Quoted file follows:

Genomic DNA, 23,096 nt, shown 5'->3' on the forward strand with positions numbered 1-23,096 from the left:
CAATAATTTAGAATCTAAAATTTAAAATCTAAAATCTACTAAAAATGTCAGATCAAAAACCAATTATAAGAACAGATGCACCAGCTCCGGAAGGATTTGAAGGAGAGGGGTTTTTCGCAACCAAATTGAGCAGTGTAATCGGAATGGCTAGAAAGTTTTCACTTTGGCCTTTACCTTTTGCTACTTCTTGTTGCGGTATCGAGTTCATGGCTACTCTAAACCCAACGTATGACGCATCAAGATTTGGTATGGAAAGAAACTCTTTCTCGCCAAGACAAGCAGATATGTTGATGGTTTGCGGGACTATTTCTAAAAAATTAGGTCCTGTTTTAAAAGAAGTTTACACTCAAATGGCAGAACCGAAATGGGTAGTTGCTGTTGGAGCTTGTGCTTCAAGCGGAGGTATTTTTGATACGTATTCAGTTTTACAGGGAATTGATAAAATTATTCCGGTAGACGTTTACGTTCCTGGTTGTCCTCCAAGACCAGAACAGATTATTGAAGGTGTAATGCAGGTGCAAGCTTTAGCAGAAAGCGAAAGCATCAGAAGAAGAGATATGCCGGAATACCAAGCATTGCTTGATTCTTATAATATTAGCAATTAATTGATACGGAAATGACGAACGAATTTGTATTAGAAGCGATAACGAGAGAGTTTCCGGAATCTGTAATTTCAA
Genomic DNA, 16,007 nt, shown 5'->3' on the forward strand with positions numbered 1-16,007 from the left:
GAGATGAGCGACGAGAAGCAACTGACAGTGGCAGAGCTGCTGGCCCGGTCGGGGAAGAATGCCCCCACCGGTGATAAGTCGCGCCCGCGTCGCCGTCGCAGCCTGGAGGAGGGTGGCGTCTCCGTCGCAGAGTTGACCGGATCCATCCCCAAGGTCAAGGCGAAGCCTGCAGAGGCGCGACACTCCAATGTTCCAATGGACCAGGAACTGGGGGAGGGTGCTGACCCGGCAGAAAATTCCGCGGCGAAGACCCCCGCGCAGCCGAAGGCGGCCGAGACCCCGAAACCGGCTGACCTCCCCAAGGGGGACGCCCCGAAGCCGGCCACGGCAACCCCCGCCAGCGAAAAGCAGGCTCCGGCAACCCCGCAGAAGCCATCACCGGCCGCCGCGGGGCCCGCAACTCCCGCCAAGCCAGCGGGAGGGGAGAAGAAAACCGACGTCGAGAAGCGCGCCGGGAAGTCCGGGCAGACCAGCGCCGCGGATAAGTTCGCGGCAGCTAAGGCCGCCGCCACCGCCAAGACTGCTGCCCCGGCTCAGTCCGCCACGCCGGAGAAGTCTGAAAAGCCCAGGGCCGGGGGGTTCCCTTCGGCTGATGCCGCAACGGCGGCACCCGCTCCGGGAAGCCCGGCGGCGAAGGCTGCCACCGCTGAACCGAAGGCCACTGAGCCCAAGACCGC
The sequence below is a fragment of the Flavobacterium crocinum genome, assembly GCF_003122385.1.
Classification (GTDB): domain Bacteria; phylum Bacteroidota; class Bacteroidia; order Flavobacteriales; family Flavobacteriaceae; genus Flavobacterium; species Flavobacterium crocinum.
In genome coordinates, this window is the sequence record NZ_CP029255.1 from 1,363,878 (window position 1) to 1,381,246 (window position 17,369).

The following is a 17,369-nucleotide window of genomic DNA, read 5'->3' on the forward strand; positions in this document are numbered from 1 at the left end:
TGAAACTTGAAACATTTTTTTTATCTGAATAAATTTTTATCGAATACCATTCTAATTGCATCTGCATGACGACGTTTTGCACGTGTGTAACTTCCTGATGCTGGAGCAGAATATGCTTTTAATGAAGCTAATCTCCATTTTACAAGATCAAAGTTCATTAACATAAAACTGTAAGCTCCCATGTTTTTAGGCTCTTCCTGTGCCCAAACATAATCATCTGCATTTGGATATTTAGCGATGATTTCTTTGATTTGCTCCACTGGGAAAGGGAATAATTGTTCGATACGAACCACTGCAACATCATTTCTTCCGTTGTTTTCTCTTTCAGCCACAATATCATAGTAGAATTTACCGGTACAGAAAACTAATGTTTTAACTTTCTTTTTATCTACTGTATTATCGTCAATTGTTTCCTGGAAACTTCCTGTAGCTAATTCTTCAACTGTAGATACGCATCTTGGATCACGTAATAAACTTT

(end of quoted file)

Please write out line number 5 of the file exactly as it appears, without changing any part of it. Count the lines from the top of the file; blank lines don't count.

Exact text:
The sequence below is a fragment of the Flavobacterium crocinum genome, assembly GCF_003122385.1.